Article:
When the young William F. Buckley Jr. burst onto the American political
scene with the founding of National Review in 1955, it was a gust of
fresh air in a society where — regardless of large-scale social
conservatism — liberalism was regnant in the academy and intellectual
and artistic circles. With the assistance of such figures as Russell
Kirk, the author of the huge bestseller The Conservative
published in 1953), and numerous other astute thinkers and writers
who filled the pages of the early National Review, Buckley gave a robust
definition to a serious, intellectual conservatism. Indeed, he was
the main inspiration for the Goldwater candidacy, a candidacy that,
although it failed in the short term, built the foundation for the
two-term triumph of Ronald Reagan.
In the 1970s, Buckley’s television program, Firing
with wit and aperçus and incisive analyses of liberalism and
the behemoth state. It was in this fashion, with the creation of a
widely circulated public persona, that large numbers of people would
be reached and influenced. Indeed, as a gauge of the undeniable intellectual
gravitas he brought to bear, even Woody Allen made a memorable reference
to Buckley in Allen’s popular movie Annie Hall.
All of Buckley’s endeavors laid the groundwork for the triumph
of Reagan in 1980. Eventually, though, the triumph turned sour. While
Reagan was spectacularly successful in winning the Cold War against
the Soviet Union, he fared considerably less well in the domestic culture
war. This was the time when the neoconservatives were able to reach
increasing positions of influence in the Reagan administration and
the American polity in general. Their ascendancy came at the expense
of what were coming to be called the paleoconservatives who had expected
to share in the Reagan victories. The signal battle was the conflict
over the nomination of M.E. Bradford to the chairmanship of the National
Endowment for the Humanities. Bradford was accused of holding disrespectful
views of Lincoln, and the nomination went to the neocon favorite and
(at the time) little-known William Bennett.
In 1988, the neocons orchestrated the deselection of prominent conservative
political theorist Paul Edward Gottfried from a prestigious academic
posting at the Catholic University of America. Younger paleos experienced
similar processes of exclusion across the conservative movement, for
example, the gutting of the Yale Literary Magazine and the redirection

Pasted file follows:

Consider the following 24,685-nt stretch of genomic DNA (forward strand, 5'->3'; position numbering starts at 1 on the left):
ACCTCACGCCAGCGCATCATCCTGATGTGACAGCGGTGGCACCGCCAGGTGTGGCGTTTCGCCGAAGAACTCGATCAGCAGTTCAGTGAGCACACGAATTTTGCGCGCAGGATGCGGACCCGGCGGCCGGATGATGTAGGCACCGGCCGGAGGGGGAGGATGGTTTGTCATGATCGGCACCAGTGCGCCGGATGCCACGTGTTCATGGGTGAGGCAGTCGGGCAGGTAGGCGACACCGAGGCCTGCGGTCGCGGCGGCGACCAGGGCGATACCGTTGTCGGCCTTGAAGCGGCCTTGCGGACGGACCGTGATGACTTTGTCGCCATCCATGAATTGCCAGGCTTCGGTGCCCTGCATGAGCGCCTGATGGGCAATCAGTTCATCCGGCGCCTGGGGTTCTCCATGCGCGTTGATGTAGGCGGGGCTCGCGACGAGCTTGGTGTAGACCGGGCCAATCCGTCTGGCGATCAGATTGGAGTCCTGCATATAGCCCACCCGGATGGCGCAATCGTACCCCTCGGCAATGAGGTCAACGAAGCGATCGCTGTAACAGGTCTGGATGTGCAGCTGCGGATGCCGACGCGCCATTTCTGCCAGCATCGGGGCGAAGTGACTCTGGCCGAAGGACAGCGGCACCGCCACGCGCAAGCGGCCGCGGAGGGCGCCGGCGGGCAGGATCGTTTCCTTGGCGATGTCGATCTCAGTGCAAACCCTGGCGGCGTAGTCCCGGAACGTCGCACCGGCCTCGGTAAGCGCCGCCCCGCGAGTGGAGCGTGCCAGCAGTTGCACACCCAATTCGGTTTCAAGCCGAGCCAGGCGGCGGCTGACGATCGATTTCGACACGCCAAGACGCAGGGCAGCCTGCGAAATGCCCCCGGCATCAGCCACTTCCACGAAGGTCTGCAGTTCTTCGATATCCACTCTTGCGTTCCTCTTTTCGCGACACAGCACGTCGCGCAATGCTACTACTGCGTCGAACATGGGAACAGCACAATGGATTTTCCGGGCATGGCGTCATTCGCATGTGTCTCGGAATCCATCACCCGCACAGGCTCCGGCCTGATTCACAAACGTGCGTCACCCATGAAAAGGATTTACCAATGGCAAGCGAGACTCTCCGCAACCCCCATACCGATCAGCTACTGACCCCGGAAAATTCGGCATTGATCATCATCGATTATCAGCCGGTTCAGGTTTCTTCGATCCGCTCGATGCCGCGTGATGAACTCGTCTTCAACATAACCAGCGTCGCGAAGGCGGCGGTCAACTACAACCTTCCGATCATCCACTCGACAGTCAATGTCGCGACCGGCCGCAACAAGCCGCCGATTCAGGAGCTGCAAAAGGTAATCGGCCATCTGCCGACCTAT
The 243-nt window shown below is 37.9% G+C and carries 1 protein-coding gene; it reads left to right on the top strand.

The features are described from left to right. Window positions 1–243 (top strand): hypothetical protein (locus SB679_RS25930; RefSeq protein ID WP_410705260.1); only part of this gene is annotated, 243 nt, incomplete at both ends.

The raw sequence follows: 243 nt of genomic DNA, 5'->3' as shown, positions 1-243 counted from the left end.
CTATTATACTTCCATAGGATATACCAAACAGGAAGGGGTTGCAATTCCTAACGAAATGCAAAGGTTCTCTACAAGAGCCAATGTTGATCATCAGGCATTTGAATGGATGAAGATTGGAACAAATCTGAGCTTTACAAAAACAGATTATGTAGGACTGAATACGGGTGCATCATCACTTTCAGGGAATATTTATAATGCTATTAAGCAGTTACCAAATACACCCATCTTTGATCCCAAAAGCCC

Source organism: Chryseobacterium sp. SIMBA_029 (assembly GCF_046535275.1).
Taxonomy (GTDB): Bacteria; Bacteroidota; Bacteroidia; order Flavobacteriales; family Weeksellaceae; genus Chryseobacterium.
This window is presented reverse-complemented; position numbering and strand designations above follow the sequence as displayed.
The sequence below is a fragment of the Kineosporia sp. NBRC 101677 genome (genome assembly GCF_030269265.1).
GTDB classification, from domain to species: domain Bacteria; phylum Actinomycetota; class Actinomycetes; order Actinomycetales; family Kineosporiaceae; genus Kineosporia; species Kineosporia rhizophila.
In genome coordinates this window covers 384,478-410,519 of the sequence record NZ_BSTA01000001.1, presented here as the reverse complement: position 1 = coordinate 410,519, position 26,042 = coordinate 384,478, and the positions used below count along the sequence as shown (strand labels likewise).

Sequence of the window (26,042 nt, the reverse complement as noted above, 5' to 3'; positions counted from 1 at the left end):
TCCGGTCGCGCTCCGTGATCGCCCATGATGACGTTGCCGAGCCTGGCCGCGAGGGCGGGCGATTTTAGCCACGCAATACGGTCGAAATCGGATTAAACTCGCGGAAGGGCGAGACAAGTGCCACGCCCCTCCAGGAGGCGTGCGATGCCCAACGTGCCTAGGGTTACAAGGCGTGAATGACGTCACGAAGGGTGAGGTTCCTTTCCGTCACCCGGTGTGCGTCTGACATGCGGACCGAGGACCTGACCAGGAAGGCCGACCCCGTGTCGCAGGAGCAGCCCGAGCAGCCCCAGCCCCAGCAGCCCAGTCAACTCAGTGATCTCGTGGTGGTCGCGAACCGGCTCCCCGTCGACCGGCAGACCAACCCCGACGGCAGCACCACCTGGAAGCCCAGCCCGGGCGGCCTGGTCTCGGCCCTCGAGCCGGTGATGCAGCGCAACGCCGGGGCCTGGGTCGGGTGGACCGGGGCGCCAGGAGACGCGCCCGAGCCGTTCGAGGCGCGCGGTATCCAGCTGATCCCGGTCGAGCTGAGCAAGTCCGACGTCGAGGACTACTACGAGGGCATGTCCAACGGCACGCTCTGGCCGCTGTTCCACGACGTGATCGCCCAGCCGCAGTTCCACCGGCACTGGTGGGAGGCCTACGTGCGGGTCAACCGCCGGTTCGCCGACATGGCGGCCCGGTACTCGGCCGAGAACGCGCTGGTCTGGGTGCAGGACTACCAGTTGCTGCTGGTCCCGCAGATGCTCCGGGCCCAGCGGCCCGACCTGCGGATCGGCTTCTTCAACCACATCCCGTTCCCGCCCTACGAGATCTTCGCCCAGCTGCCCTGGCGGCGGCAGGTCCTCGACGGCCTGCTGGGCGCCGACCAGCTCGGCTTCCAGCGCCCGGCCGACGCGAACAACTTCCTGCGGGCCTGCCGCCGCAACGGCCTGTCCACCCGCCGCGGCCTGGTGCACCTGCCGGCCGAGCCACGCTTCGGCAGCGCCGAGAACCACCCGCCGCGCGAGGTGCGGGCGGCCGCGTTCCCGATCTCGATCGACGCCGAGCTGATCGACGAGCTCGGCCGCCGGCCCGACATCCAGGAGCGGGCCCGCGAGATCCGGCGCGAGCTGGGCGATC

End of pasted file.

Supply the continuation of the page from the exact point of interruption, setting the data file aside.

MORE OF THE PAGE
of major foundation funding away from core traditionalist concerns.
What was Buckley’s response? He hesitated a little and then
mostly caved in to the neoconservatives. Although National
urged New Hampshire Republicans to vote for Pat Buchanan in the 1992
primaries, Buckley took pains to defer to neocon concerns and to show
himself sufficiently sensitive to them. Indeed, he sacked Joe Sobran
in 1993, resulting in substantial damage to Sobran’s future.
The firing of Peter Brimelow followed, as well as the demotion of John
O’Sullivan, who had been brought in as a hoped-for “rescuer” of
a flagging National Review.
By the 1990s there was a widespread perception among more astute observers
of the cultural scene that Buckley had virtually become a caricature
of himself. The early Buckley quite likely would have repudiated most
of what the later Buckley was saying.
For Buckley in the earlier period, anti-Communism and the decisive
prosecution of the Cold War was often the central principle. Someone
could be consigned to outer darkness because of principled opposition
to U.S. wars and interventions abroad — while being derided as
a “kook” for holding so-called conspiracy theories (for
example, about the less-than-salubrious nature of the U.S. national-security
apparatus and the military-industrial complex).
As the years went on, Buckley appeared to have become ever-more accepting
of big government, as well as willing to continue the tradition of
purging “extremists” from the “official” conservative
movement. In the late 1980s and later, this seemed to dovetail nicely
with the neoconservative agenda. In 1996, National
had little good to say about the Buchanan candidacy, preferring to
provide a strong endorsement for the lackluster Robert Dole.
By today, National Review has become a magazine that most thoughtful
American conservatives and traditionalists see, at best, as but a very
pale shadow of its former robust self.
Buckley was one of the founders of postwar American conservatism.
However, the sociocultural and political shift over the decades — as
well as what seems like an excessive craving of respectability (especially
vis-á-vis his legendary New York dining partners) — appears
to have overwhelmed his once-acute, penetrating mind. The result has
been an increasingly bland conformity with the neoconservative outlook — or,
more generally, of broad acquiescence to it.
Partly because of this conceptual and personal drift of Buckley in
his later years, any more-authentic, serious, and intellectually resilient
forms of conservatism, traditionalism, and libertarianism have grown
increasingly attenuated in 21st-century America. It has become increasingly
difficult to fill the void created when the once-brilliant Buckley
and his influential magazine largely surrendered to the prevalent sociocultural
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